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Overweight Children Have More Pain, Fractures

More than 21 percent of overweight children report knee pain, versus 16.7 percent of normal weight peers

WEDNESDAY, June 7 (HealthDay News) -- Overweight children experience more bone fractures and weight-related musculoskeletal pain than their peers who are not overweight, according to a report published in the June issue of Pediatrics.

Erica D. Taylor, M.S., of the National Institute of Child Health and Human Development in Bethesda, Md., and colleagues analyzed medical records of 227 overweight and 128 non-overweight children and adolescents involved in clinical studies between 1996 and 2004.

Many of the overweight children who answered the questionnaires reported more mobility problems and impairment. Overall, 21.4 percent of the overweight children reported knee pain, compared to 16.7 percent of normal weight children. A medical chart review showed that overweight children were nearly five times as likely (odds ratio, 4.54) as their peers to have a documented skeletal fracture. They were also four times as likely to have any musculoskeletal pain and nearly three times as likely to have documented knee pain (6.6 percent versus 2.3 percent).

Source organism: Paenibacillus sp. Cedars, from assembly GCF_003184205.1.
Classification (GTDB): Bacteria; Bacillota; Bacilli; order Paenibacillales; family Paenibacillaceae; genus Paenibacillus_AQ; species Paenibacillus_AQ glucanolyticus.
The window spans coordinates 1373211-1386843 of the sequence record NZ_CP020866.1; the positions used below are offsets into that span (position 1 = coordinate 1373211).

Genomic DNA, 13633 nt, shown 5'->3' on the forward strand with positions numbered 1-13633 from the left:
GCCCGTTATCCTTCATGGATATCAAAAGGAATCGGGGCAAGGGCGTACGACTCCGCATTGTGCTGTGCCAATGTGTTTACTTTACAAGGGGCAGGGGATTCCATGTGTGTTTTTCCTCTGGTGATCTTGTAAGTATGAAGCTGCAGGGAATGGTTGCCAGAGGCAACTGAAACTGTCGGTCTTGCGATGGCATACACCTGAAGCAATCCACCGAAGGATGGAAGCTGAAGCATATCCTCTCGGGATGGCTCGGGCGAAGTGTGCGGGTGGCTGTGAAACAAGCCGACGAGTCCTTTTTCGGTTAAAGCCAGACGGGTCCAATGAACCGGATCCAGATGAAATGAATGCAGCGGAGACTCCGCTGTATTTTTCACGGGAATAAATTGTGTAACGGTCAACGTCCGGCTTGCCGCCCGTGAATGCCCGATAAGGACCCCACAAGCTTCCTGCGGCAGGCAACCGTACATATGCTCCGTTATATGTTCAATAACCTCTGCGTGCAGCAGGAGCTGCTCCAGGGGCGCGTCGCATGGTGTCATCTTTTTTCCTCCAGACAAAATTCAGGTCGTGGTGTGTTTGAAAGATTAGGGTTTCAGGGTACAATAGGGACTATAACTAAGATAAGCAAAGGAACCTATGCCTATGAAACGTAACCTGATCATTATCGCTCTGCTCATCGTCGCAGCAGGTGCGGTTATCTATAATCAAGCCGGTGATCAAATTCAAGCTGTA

"Reported fractures, musculoskeletal discomfort, impaired mobility, and lower extremity malalignment are more prevalent in overweight than non-overweight children and adolescents," the authors write. "Because they affect the likelihood that children will engage in physical activity, orthopedic difficulties may be part of the cycle that perpetuates the accumulation of excess weight in children."

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